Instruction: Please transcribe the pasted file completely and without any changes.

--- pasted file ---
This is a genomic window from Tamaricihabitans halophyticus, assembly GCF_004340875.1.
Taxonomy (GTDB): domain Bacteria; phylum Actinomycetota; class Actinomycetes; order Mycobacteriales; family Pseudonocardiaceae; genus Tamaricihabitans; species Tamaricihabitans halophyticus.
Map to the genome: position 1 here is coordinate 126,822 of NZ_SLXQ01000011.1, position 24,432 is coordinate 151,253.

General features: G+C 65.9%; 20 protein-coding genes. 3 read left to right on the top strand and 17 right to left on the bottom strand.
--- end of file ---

This is a genomic window from Tamaricihabitans halophyticus, assembly GCF_004340875.1.
Taxonomy (GTDB): domain Bacteria; phylum Actinomycetota; class Actinomycetes; order Mycobacteriales; family Pseudonocardiaceae; genus Tamaricihabitans; species Tamaricihabitans halophyticus.
Map to the genome: position 1 here is coordinate 126,822 of NZ_SLXQ01000011.1, position 24,432 is coordinate 151,253.

General features: G+C 65.9%; 20 protein-coding genes. 3 read left to right on the top strand and 17 right to left on the bottom strand.